Family Code on Marriage, The Family, and Guardianship
FAMILY CODE ON MARRIAGE, THE FAMILY, AND GUARDIANSHIP
The Russian Central Executive Committee of Soviets ratified the Code on Marriage, the Family, and Guardianship in October 1918, one year after the Bolsheviks took power. Alexander Goikhbarg, the young author of the Code, expected that family law would soon be outmoded and "the fetters of husband and wife" unnecessary. Goikhbarg and other revolutionary jurists believed children, the elderly, and the disabled would be supported under socialism by the state; housework would be socialized and waged; and women would no longer be economically dependent on men. The family, stripped of its social functions, would "wither away," replaced by "free unions" based on mutual love and respect. The Code aimed to provide a transitional legal framework for that short period in which legal duties and protections were still necessary.
Prerevolutionary jurists had attempted throughout the late nineteenth century to reform Russia's strict laws on marriage and divorce, but achieved little success. Up to 1917, Russian law recognized the right of religious authorities to control marriage and divorce. Women were accorded few rights by either church or state. According to state law, a wife owed her husband complete obedience. She was compelled to live with him, take his name, and assume his social status. Up to 1914, a woman was unable to take a job, get an education, or execute a bill of exchange without her husband's consent. A father held almost unconditional power over his children. Only children from a legally recognized marriage were considered legitimate, and illegitimate children had no legal rights or recourse. Up to 1902, when the state enacted limited reforms, a father could recognize an illegitimate child only by special imperial consent. The Russian Orthodox Church considered marriage a holy sacrament, and divorce was almost impossible. It was permissible only in cases of adultery (witnessed by two people), impotence, exile, or unexplained and prolonged absence. In cases of adultery or impotence, the responsible party was permanently forbidden to remarry.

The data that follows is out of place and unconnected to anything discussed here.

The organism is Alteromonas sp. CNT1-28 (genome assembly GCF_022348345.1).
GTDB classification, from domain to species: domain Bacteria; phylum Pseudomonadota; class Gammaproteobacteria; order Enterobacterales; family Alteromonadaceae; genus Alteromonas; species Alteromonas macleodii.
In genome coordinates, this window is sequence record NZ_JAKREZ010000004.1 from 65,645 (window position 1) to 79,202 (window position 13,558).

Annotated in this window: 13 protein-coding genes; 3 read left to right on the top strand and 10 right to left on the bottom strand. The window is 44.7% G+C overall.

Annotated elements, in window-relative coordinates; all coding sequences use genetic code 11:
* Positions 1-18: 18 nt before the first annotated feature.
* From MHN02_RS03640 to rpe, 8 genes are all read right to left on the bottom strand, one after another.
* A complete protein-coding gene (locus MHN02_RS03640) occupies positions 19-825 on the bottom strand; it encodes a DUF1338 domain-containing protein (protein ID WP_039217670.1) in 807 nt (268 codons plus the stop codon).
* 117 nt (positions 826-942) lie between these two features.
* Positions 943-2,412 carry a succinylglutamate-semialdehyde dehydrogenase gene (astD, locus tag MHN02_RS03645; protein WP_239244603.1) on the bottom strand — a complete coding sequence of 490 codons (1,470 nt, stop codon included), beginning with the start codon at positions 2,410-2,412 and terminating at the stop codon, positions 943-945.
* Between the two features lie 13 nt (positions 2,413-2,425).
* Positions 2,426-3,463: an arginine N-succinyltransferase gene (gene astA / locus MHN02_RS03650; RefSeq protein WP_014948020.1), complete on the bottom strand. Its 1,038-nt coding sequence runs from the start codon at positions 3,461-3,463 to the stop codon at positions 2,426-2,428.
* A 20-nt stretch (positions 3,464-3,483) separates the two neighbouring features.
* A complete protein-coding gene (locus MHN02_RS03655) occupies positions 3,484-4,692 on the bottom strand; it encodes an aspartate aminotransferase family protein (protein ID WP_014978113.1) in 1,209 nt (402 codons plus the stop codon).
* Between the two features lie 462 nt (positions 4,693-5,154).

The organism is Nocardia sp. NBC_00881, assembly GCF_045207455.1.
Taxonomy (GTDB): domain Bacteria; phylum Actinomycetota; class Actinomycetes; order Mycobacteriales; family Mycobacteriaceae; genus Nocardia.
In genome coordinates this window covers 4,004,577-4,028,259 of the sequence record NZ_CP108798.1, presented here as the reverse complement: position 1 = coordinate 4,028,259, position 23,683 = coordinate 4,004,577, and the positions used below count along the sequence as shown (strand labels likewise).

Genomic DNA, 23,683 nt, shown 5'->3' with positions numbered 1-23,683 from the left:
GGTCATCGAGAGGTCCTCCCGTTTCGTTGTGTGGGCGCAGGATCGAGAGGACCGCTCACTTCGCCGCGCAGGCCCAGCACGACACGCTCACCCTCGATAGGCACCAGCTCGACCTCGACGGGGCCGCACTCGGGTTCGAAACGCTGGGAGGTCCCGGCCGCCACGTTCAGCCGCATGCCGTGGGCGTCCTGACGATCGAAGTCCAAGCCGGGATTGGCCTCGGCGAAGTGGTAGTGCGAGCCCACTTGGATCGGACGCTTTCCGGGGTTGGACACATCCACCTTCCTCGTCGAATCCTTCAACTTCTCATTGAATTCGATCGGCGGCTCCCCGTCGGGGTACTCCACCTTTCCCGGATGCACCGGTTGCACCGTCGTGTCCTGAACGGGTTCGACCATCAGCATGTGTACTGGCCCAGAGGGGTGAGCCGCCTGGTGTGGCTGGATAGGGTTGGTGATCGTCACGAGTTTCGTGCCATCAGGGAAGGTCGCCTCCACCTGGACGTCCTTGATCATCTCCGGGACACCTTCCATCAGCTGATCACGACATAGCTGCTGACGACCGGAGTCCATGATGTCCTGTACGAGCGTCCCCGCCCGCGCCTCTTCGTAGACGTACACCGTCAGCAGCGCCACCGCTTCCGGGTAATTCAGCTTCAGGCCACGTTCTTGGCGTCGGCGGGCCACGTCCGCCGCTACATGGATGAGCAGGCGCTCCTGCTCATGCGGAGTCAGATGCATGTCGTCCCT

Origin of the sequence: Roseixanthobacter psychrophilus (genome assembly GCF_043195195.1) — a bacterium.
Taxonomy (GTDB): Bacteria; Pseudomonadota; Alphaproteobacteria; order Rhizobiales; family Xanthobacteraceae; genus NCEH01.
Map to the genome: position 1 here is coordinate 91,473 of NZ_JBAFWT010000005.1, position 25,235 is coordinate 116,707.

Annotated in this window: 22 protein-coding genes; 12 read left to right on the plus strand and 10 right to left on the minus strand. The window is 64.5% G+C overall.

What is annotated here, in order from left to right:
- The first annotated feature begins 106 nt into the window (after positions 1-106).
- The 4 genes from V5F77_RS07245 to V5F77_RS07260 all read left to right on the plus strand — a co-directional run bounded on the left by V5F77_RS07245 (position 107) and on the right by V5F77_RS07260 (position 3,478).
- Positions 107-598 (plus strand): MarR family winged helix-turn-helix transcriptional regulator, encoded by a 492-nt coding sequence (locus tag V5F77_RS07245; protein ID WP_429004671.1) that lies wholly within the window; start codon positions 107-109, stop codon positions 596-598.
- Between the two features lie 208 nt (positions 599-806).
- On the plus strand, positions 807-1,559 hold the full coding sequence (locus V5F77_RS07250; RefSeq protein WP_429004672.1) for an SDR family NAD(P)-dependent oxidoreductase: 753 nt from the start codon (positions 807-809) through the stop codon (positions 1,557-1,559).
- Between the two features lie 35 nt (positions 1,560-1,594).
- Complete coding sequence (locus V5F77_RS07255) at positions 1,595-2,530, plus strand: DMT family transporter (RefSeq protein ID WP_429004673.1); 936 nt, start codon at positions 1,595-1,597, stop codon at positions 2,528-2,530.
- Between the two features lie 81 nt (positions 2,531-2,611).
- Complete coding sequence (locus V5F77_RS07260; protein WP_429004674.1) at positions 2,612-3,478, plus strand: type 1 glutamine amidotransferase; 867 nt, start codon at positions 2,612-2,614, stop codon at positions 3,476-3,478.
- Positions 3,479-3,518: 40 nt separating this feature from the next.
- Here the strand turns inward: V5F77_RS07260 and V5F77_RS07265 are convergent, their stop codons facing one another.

The 1918 Code swept away centuries of patriarchal and ecclesiastical power and established a new vision based on individual rights and gender equality. It was predated by two brief decrees enacted in December 1917 that substituted civil for religious marriage and established divorce at the request of either spouse. The 1918 Code incorporated and elaborated on these two decrees. It abolished the inferior legal status of women and created equality under the law. It eliminated the validity of religious marriage and gave legal status to civil marriage only, creating a network of local statistical bureaus (ZAGS) for the registration of marriage, divorce, birth, and death. The Code established no-grounds divorce at the request of either spouse. It abolished the juridical concept of "illegitimacy" and entitled all children to parental support. If a woman could not identify the father of her child, a judge assigned paternal obligations to all the men she had sexual relations with, thus creating a "collective of fathers." It forbade adoption of orphans by individual families in favor of state guardianship: jurists feared adoption, in a largely agrarian society, would allow peasants to exploit children as unpaid labor. The Code also sharply restricted the duties and obligations of the marital bond. Marriage did not create community of property between spouses: a woman retained full control of her earnings after marriage, and neither spouse had any claim on the property of the other. Although the Code provided an unlimited term of alimony for either gender, support was limited to the disabled poor. The Code presumed that both spouses, married or divorced, would support themselves.
The 1918 Code was very advanced for its time. Comparable legislation on equal rights and divorce would not be passed in Europe or the United States until the end of the twentieth century. Yet many Soviet jurists believed that the Code was not "socialist" but "transitional" legislation. Goikhbarg, like many revolutionary jurists, expected that law, like marriage, the family, and the state, would soon "wither away."
The Code had a significant effect on the population, both rural and urban. By 1925, Soviet citizens had widely adopted civil marriage and divorce. The USSR displayed a higher divorce rate than any European country, with fifteen divorces for every one hundred marriages. The divorce rate was higher in the cities than in the rural areas, and highest in Moscow and Leningrad. In Moscow, there was one divorce for every two marriages. Soviet workers, women in particular, suffered high unemployment during the 1920s, and divorce proved a special hardship for women who were unable to find work. Peasant families found it difficult to reconcile customary law with the autonomous property provisions of the Code. After extensive debate, Soviet jurists enacted a new Family Code in 1926 to redress these and other problems.
See also: family code of 1926; family edict of 1944, family laws of 1936; marriage and family life
Berman, Harold. (1963). Justice in the USSR: An Interpretation of Soviet Law. Cambridge, MA: Harvard University Press.
Stites, Richard. (1978). The Women's Liberation Movement in Russia: Feminism, Nihilism and Bolshevism, 1860–1930. Princeton, NJ: Princeton University Press.
Wood, Elizabeth. (1997). The Baba and the Comrade: Gender and Politics in Revolutionary Russia. Bloomington: Indiana University Press.
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